By New Times Staff
By Stephen Lemons
By Stephen Lemons
By Monica Alonzo
By Ray Stern
By New Times Staff
By Stephen Lemons
By Chris Parker
Those facing the most serious charges are Attwood, who is being charged as the ringleader; Peter Mahoney as the enforcer; Kerry Osborne as the administrator and dealer; Gary Menichello, who allegedly worked in meth; and Cody Bates and Sherwin Williams, who prosecutors maintain worked as dealers and smugglers. The other names on the indictment are involved on a significant yet peripheral level. Investigative sources warn of more indictments to come. This investigation, they say, is far from over.
Row 1 (from left): Angel Capdevilla, Andrea Swanson, Carina McCormick, Patrick Powers.
Row 2: Antwaine Cotton, Bonnie Helle, Cody Bates, Peter Mahoney.
Row 3: Gary Menichello, George Garcia, Kerry Osborne, Sherwin Williams.
It's just past 7:30 a.m. on June 28, and the waiting area outside Judge Michael Wilkinson's courtroom in Phoenix Superior Court is sterile in appearance, and morgue quiet. It's the initial pretrial conference for the 13 indicted in the English Shaun case. The last time they were all in the same room may have been when drugs and money were the foundations of their friendship. Now, it's hard to tell if any of them are friends at all.
The lucky have bonded out, such as 20-year-old Andrea Swanson. She was busted with a quarter-pound of meth in her car near Gila Bend in March; those charges will be refiled as part of this indictment. She is tall and rail-thin, her gawky limbs dangling from a prim striped sweater and long navy skirt. Her hip bones jut visibly through the fabric as she careens around the sterile space like a pinball. Loping, pirouetting, pacing, tapping, spinning and flitting in and out of the rest room. Her parents, Brock and Judith, are there, standing silently on opposite corners of the room.
Ten minutes later, Attwood's girlfriend, 19-year-old Amber Holwegner, arrives with a young man and her parents. She is relaxed, even giggly. She and her friends laugh at the aliases the prosecution has assigned to those indicted, especially those they've given to her boyfriend. "Wanker . . . Evil . . . ," she reads them off. "They just do that so they can embarrass people." The Dietrichs arrive next, distant relations of Attwood's, and they introduce themselves to Amber and her family. They are here to try to get Amber's boyfriend's bail reduced from $750,000. They will tell the judge they trust Attwood implicitly, and would gladly have English Shaun baby-sit their 4-year-old child. They will be unsuccessful in convincing Wilkinson.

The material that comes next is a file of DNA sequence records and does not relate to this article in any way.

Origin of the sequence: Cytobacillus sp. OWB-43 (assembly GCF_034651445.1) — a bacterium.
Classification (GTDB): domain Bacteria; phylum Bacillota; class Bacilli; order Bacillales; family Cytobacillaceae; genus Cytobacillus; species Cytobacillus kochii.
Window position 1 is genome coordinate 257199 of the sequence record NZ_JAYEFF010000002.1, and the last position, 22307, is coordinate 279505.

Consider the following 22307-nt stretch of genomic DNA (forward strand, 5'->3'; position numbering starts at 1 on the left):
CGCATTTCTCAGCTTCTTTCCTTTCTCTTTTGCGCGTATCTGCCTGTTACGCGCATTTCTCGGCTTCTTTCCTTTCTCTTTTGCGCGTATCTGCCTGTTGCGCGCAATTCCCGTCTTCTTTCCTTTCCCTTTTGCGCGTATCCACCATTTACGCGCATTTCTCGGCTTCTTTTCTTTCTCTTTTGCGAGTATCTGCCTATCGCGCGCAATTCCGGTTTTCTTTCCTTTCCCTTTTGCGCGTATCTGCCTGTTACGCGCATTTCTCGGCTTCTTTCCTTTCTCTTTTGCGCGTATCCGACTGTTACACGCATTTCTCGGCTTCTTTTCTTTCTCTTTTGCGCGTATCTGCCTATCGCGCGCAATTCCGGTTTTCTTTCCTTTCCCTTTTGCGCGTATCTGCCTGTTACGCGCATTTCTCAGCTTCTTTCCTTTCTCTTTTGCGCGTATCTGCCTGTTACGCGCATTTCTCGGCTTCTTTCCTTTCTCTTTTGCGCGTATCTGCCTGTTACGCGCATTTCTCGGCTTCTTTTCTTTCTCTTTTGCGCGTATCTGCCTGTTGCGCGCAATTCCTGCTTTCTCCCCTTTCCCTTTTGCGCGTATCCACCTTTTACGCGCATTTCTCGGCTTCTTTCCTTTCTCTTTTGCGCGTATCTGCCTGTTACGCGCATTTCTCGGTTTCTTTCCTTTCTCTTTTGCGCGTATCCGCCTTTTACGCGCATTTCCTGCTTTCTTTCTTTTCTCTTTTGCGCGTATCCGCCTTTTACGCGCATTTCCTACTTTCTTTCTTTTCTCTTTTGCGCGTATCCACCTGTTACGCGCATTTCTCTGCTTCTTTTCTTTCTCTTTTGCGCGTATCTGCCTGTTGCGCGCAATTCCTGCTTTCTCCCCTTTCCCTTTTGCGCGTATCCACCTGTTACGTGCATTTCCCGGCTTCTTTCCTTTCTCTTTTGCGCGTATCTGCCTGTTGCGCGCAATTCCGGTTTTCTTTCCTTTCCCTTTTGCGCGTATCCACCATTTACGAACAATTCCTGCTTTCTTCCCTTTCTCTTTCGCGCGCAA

Gary Menichello enters next. His hair is cut short, his belly hangs over his pants, he's got a stud in his left ear. He rocks back and forth on his feet, fidgeting. Gary's girlfriend Carina is still in custody. They fell in love years ago when Gary was a nationally known DJ who played clubs all over the country. Meth appears to have ended that career rather quickly, tweak eating away at his talent and destroying his reputation. The day he was arrested was his first day on the job as a fund raiser for the Republican party.
Andrea manages to unfold her arms from around her chest to wave a little hi at Gary and Angel Capdevilla, another woman named in the indictment who has just shown up. Andrea goes to the rest room again, then emerges with a newspaper crossword which she holds in front of her face as she sits and gnaws on a pen. She hops up and heads back to the rest room.
The door to the courtroom opens and Cody Bates strides in wearing a white tee shirt and blue jeans. His brother and mother are with him. He buries his hands in his pockets and sighs noticeably when the judge rolls into the room. His public defender isn't present, but Cody stands tall in the back of the courtroom as he addresses Judge Wilkinson. He makes an unexpected announcement. "I'd like to self-surrender myself back into custody at this time, have my bond exonerated and back to mother directly today," he says. "I'm attempting to hire private counsel with bond money." His bond was $50,000.
The bailiff pulls out handcuffs; Cody takes a sip of water and hugs his mother. As they embrace, he whispers, "Bye, Mom. I'm staying alive. I'm going to jail, but I'm safe."
Throughout the proceedings, Shaun Attwood sits silently, staring ahead, as his attorney, Alan Simpson, argues that his client is just a day-trader from Tucson with no serious charges against him, certainly not enough to warrant three-quarters of a million dollars as a cash bond. Simpson produces a six-foot timeline of the case against his client,with the alleged telephone conversations marked in canary yellow.
Simpson is facing a tough and well-respected prosecutor, Laura Reckart from the state Attorney General's Office, who was also part of the case against Sammy the Bull and has worked extensively in gang and sex-crime cases.
"You know, as I was driving to work today I was listening to that Aerosmith song, 'Livin' on the Edge,'" Reckart says after the hearing. "When you live on the edge, you can't keep yourself from falling.That's what this case reminds me of. Once upon a time you thought you were so powerful, and now you're invisible, in chains in a courtroom."
Although transcripts of the wire taps a principal source of evidence in this case are sealed, Simpson questions the detectives' interpretations of the code they say Shaun and dealers used when making transactions. He painstakingly questions nearly every word, nit-picking what "green" or "girl" could mean. Of count 61, he says: "It's a solicitation call to Angel, in which my client says, Hey, you got some of that wine?' Surveillance then has Shaun going to her house and emerging with a bottle of wine."
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